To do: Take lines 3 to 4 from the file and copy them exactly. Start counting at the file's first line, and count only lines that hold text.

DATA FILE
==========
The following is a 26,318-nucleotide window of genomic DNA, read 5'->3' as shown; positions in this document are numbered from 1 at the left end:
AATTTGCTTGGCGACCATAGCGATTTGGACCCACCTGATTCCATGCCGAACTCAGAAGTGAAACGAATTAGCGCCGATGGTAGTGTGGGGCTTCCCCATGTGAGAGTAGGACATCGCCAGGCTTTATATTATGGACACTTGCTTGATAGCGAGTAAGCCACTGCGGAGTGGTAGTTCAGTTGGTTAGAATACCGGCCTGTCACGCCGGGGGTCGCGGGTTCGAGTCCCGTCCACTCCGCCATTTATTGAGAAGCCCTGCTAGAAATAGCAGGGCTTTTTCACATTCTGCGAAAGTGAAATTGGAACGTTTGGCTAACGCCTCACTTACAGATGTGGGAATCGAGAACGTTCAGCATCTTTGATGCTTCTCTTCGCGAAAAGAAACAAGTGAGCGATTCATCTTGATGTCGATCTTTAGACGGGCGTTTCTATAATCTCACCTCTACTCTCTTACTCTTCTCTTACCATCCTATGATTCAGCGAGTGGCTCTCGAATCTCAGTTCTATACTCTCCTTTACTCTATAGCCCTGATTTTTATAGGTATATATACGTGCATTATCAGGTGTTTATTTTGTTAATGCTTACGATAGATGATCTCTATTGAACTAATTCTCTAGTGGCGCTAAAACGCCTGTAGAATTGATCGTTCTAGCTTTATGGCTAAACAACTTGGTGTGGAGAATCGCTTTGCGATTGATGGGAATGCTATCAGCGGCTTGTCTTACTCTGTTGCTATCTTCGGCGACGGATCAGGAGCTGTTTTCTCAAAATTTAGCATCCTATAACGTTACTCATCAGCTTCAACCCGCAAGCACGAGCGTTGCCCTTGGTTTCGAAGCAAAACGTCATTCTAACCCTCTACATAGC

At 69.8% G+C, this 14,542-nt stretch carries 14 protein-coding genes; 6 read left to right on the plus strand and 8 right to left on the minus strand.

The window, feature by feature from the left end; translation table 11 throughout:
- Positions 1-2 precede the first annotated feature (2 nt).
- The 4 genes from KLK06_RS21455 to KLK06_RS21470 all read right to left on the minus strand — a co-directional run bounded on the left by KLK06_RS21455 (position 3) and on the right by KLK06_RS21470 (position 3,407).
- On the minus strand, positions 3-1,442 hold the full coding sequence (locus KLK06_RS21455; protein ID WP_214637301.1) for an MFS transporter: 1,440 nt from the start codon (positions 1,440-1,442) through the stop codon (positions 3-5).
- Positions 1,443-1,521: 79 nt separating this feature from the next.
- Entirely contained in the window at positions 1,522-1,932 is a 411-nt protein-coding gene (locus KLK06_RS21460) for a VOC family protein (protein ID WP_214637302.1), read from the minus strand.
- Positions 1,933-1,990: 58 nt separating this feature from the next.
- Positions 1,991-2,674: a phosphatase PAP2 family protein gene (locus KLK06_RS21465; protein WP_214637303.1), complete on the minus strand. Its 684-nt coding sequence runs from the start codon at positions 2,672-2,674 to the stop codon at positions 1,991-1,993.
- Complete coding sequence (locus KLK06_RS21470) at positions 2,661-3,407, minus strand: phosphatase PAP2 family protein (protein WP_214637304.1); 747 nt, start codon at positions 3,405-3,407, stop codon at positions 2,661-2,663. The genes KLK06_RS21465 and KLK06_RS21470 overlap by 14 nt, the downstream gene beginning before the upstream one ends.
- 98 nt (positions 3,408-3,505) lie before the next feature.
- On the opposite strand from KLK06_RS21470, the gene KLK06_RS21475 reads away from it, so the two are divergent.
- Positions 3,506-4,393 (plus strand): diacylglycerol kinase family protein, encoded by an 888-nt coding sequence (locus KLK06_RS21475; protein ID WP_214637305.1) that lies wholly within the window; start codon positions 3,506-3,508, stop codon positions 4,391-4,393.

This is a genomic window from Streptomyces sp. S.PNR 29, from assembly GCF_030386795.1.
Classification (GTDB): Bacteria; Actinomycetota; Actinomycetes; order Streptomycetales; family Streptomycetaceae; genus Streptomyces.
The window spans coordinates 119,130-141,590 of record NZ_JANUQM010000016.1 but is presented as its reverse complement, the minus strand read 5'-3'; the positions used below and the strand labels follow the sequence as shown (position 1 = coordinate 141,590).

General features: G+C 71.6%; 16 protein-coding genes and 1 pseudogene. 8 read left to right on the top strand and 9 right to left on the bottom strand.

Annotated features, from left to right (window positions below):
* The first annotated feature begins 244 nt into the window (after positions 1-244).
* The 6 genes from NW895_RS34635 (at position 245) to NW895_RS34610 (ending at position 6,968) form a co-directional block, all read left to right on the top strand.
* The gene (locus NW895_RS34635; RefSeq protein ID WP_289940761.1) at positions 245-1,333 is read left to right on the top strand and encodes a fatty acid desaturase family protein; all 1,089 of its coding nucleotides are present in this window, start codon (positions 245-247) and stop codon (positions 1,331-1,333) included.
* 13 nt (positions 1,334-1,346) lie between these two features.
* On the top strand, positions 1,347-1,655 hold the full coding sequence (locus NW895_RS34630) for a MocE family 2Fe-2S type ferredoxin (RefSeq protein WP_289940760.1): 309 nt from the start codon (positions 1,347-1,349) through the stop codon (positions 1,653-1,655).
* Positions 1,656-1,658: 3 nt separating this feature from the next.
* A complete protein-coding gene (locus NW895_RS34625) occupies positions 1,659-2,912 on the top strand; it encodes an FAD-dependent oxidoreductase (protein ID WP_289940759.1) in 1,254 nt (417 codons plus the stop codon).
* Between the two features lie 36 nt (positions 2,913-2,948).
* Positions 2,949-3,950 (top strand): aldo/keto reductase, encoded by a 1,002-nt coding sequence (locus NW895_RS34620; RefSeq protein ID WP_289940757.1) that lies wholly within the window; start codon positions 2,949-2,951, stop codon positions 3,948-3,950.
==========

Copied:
At 69.8% G+C, this 14,542-nt stretch carries 14 protein-coding genes; 6 read left to right on the plus strand and 8 right to left on the minus strand.

The window, feature by feature from the left end; translation table 11 throughout: